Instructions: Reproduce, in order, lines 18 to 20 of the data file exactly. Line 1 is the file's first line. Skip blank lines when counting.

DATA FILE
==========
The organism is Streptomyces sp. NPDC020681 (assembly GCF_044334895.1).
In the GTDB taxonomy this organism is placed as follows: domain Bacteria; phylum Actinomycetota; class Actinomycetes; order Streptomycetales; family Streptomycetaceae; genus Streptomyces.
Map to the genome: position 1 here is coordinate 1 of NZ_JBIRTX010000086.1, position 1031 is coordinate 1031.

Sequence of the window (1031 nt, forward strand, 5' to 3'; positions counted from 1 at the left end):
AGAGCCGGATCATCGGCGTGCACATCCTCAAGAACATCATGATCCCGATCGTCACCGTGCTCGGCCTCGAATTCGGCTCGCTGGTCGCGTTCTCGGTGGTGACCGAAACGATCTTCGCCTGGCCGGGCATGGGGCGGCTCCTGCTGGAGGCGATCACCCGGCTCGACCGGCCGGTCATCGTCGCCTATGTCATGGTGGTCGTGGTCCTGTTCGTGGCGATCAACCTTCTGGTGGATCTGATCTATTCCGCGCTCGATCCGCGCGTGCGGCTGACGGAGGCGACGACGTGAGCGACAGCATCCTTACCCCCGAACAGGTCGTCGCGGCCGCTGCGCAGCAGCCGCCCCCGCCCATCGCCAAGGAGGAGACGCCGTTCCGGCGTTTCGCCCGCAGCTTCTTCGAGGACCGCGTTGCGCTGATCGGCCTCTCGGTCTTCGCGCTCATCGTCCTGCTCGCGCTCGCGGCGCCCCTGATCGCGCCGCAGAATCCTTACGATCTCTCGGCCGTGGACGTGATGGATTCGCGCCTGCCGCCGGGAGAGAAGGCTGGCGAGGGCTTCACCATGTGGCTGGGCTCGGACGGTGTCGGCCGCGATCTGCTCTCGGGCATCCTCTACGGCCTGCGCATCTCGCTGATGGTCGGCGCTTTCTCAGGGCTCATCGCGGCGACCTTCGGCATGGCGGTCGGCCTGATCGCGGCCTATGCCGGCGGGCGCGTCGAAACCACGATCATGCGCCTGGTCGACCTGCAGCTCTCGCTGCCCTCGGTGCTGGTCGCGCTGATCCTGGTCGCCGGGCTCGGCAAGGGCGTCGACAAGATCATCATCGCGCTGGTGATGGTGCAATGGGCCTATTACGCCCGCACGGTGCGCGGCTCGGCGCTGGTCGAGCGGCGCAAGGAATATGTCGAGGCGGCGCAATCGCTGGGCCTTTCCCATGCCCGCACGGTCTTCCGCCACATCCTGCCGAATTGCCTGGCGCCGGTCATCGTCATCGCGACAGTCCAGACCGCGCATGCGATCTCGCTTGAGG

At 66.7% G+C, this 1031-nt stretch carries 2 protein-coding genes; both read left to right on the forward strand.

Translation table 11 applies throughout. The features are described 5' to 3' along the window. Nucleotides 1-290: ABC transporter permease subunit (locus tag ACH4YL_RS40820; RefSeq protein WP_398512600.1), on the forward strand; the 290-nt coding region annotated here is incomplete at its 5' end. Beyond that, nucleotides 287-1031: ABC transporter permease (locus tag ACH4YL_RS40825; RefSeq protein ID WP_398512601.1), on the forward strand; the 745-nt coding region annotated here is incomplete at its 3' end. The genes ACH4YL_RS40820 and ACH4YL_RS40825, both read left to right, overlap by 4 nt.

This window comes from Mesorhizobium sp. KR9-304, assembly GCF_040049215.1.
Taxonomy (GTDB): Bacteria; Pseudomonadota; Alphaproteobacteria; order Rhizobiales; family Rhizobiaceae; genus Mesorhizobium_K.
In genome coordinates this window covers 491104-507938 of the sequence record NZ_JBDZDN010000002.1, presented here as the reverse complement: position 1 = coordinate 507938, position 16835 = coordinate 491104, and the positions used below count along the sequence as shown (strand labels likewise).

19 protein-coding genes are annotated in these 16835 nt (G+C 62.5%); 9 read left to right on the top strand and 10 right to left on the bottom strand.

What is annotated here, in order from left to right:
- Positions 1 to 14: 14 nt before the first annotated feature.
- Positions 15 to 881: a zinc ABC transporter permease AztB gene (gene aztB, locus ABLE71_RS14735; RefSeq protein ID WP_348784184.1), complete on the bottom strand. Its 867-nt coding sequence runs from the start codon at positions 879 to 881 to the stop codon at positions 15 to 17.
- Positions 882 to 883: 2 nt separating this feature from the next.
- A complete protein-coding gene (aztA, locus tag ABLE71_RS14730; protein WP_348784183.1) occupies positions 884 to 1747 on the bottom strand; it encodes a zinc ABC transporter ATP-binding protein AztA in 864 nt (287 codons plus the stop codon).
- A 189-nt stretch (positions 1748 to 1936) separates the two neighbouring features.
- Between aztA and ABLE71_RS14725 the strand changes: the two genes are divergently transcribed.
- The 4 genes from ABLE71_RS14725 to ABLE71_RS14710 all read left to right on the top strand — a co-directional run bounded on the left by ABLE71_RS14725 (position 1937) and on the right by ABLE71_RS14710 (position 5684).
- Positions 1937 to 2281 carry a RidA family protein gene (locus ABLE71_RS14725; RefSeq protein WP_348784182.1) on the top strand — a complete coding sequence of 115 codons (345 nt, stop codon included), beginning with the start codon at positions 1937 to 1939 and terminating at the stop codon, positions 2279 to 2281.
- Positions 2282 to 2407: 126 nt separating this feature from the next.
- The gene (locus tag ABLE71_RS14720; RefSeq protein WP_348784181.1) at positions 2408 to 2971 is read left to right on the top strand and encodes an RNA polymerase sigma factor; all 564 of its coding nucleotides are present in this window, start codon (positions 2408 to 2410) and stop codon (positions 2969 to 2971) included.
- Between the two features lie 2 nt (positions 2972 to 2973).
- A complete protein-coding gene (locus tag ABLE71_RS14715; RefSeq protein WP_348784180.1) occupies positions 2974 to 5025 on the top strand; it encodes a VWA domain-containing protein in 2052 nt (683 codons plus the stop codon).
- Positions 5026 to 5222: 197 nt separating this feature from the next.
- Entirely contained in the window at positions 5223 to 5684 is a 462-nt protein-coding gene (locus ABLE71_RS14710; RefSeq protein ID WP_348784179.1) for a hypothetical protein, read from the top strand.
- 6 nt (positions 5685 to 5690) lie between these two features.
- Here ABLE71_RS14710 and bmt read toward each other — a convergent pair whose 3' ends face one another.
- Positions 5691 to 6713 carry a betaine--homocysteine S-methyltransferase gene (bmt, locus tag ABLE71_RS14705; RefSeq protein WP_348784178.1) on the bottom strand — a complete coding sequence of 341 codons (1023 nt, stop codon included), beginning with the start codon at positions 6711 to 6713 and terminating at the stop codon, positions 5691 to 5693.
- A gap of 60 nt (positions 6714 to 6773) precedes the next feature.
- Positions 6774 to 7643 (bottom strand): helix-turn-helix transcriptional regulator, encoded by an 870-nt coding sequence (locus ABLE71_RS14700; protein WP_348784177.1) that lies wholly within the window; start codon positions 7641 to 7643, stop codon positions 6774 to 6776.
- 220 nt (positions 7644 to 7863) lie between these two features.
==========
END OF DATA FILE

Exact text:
- Between aztA and ABLE71_RS14725 the strand changes: the two genes are divergently transcribed.
- The 4 genes from ABLE71_RS14725 to ABLE71_RS14710 all read left to right on the top strand — a co-directional run bounded on the left by ABLE71_RS14725 (position 1937) and on the right by ABLE71_RS14710 (position 5684).
- Positions 1937 to 2281 carry a RidA family protein gene (locus ABLE71_RS14725; RefSeq protein WP_348784182.1) on the top strand — a complete coding sequence of 115 codons (345 nt, stop codon included), beginning with the start codon at positions 1937 to 1939 and terminating at the stop codon, positions 2279 to 2281.